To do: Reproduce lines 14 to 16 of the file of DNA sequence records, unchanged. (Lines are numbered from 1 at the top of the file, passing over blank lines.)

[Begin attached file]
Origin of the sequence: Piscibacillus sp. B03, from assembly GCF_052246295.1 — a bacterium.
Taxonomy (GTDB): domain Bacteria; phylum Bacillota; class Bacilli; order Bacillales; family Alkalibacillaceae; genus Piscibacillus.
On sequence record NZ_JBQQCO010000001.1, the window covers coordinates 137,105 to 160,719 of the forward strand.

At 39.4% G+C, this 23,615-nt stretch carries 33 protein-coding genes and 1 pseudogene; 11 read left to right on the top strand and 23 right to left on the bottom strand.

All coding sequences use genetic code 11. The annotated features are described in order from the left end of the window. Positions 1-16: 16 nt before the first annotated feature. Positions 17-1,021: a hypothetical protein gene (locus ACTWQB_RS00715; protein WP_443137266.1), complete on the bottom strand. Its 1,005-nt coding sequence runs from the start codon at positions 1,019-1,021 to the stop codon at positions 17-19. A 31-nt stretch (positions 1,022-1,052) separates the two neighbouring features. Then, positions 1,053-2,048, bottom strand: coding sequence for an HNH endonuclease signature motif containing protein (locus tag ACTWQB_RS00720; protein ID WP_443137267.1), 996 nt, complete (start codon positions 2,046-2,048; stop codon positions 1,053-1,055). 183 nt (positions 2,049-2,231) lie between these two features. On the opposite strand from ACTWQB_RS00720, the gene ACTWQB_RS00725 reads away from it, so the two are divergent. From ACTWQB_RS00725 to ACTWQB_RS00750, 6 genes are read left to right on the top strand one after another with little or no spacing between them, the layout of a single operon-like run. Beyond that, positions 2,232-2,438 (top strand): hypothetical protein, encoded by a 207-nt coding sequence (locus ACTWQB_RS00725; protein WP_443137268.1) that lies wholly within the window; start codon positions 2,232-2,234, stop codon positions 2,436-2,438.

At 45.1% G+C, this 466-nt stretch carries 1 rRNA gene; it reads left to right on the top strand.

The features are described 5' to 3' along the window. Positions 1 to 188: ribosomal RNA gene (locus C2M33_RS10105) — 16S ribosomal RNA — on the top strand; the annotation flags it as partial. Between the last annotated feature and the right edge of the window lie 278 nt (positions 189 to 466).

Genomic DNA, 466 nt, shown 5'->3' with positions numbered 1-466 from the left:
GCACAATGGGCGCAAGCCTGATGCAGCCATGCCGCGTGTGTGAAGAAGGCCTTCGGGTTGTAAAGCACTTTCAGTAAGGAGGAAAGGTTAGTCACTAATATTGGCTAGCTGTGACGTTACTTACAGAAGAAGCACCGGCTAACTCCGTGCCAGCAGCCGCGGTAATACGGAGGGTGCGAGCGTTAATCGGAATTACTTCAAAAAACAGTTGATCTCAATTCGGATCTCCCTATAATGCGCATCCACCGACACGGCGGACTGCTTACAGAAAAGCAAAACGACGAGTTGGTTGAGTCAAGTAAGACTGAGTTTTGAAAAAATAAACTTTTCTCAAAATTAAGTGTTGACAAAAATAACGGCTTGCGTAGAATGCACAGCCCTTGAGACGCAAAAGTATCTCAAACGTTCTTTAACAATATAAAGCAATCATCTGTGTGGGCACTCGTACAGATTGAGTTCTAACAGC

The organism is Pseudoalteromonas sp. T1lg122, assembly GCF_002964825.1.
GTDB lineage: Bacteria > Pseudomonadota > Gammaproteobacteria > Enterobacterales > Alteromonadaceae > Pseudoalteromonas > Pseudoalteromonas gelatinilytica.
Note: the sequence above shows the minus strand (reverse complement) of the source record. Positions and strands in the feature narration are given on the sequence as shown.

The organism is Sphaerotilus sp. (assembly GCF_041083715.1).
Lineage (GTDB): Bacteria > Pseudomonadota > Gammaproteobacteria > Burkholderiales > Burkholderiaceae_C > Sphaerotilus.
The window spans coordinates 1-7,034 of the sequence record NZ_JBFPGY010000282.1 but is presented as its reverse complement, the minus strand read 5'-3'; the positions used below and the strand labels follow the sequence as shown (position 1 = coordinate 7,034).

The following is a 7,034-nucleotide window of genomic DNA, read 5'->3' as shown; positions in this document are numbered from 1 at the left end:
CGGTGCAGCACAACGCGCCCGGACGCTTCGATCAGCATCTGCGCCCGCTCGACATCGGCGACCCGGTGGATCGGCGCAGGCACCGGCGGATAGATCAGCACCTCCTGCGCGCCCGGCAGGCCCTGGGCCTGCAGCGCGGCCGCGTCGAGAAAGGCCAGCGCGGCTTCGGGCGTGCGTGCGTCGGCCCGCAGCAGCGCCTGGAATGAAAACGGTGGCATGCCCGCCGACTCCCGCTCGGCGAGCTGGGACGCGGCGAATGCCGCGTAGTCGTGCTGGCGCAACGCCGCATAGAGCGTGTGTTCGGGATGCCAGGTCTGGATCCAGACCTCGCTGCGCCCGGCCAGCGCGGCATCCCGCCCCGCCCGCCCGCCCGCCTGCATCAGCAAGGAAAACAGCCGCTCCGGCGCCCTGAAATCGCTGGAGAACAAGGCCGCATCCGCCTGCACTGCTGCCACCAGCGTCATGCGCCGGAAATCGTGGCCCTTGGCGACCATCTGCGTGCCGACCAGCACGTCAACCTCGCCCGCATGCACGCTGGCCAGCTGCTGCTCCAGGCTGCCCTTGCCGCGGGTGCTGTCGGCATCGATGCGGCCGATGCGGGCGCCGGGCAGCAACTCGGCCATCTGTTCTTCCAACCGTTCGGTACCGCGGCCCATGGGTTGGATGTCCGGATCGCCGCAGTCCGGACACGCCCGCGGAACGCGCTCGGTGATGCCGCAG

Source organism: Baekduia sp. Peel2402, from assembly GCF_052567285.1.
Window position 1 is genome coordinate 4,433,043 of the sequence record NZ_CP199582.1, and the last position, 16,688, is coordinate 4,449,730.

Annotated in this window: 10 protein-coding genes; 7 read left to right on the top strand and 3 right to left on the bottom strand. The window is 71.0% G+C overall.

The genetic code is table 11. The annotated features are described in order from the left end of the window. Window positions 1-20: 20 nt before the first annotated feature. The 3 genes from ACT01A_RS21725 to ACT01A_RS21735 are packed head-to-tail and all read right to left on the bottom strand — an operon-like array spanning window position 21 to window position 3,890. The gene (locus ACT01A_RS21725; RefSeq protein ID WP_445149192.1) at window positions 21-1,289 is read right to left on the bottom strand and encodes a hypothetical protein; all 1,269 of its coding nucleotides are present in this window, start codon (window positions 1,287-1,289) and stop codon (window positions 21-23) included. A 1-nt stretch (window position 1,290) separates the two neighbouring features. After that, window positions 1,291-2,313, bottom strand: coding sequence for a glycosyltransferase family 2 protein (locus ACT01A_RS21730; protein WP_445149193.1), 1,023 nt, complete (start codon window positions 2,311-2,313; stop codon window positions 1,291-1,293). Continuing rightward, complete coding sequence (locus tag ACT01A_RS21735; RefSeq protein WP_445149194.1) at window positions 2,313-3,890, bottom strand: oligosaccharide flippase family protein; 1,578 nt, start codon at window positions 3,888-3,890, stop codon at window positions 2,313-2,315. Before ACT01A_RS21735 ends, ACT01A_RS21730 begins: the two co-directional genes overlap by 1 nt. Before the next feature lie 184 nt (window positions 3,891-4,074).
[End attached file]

Lineage (GTDB): Bacteria > Pseudomonadota > Gammaproteobacteria > Burkholderiales > Burkholderiaceae_C > Sphaerotilus.
The window spans coordinates 1-7,034 of the sequence record NZ_JBFPGY010000282.1 but is presented as its reverse complement, the minus strand read 5'-3'; the positions used below and the strand labels follow the sequence as shown (position 1 = coordinate 7,034).

The following is a 7,034-nucleotide window of genomic DNA, read 5'->3' as shown; positions in this document are numbered from 1 at the left end: